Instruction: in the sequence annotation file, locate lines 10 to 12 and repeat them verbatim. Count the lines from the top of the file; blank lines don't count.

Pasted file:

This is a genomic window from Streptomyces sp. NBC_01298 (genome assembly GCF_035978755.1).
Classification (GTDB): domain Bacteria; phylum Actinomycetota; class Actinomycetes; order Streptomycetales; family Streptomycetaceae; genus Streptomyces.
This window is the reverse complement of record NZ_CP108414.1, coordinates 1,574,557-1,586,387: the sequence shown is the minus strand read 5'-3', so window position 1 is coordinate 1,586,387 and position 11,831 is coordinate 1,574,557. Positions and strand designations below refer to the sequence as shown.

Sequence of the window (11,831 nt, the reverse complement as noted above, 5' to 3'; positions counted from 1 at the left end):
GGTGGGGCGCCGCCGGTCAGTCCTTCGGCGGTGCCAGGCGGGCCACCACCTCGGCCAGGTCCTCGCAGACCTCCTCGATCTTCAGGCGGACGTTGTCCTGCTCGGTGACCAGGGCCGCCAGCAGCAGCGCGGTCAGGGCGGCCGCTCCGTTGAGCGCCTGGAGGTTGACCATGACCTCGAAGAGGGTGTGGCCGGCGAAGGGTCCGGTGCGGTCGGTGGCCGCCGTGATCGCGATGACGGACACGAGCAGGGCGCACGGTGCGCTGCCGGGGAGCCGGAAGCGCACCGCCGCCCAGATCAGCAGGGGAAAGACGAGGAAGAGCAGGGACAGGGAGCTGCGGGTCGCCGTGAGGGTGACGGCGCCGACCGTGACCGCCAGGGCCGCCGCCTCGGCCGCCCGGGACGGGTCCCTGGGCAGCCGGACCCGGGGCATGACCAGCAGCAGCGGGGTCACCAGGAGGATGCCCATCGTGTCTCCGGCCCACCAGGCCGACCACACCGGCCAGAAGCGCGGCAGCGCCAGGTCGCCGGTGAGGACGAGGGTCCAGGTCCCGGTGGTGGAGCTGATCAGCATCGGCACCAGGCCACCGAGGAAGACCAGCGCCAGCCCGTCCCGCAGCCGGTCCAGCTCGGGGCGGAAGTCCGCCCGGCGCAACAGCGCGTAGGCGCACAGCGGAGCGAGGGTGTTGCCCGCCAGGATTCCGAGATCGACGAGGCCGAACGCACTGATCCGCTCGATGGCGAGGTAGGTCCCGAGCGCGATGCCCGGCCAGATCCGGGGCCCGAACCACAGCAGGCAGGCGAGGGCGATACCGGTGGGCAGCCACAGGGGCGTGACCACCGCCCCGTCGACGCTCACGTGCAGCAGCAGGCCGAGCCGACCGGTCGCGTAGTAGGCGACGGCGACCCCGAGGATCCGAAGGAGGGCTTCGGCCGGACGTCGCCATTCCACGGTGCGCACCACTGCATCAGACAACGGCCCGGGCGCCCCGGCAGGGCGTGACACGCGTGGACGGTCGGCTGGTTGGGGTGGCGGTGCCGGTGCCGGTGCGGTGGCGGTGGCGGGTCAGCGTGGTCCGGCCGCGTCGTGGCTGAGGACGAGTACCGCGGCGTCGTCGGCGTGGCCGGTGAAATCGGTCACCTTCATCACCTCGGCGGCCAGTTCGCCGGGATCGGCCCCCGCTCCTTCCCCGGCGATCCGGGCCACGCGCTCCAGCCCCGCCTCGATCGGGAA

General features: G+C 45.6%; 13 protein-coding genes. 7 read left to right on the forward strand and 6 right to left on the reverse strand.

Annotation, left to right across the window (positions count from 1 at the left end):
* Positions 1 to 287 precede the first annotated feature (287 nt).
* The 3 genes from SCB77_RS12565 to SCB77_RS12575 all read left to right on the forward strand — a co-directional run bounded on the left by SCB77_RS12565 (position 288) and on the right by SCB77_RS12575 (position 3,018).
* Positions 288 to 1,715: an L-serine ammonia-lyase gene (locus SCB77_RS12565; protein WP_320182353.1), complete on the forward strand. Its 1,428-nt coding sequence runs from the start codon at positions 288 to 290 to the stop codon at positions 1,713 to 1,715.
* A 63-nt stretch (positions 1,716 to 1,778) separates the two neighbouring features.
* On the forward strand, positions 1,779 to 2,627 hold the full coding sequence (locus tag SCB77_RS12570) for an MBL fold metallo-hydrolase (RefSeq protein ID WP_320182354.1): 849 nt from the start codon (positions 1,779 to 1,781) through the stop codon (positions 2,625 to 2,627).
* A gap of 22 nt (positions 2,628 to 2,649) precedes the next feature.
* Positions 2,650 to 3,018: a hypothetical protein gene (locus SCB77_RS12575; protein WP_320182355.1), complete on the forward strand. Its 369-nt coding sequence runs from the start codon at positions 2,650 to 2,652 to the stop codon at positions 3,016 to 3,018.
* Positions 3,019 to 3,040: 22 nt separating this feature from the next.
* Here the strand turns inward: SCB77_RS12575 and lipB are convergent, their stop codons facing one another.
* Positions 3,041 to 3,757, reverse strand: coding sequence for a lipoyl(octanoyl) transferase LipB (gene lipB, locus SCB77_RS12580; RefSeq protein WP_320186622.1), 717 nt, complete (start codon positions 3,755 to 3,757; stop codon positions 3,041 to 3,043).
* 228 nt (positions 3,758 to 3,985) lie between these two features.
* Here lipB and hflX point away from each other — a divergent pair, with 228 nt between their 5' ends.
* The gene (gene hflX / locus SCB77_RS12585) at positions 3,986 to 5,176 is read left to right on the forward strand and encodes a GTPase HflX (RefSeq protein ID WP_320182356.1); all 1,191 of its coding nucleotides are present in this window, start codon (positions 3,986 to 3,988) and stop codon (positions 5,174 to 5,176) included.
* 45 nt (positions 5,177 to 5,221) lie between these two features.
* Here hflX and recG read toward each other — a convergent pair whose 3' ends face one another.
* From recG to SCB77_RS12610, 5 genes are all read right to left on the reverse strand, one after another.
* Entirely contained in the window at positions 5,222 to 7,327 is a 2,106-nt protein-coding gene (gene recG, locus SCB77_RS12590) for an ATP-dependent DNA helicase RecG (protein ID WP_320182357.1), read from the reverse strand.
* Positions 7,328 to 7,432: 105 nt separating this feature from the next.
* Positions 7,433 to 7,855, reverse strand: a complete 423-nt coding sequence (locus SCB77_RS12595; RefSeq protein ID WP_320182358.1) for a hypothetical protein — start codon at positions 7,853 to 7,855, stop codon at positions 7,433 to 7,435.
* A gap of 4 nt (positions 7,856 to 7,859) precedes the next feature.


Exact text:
* Positions 288 to 1,715: an L-serine ammonia-lyase gene (locus SCB77_RS12565; protein WP_320182353.1), complete on the forward strand. Its 1,428-nt coding sequence runs from the start codon at positions 288 to 290 to the stop codon at positions 1,713 to 1,715.
* A 63-nt stretch (positions 1,716 to 1,778) separates the two neighbouring features.
* On the forward strand, positions 1,779 to 2,627 hold the full coding sequence (locus tag SCB77_RS12570) for an MBL fold metallo-hydrolase (RefSeq protein ID WP_320182354.1): 849 nt from the start codon (positions 1,779 to 1,781) through the stop codon (positions 2,625 to 2,627).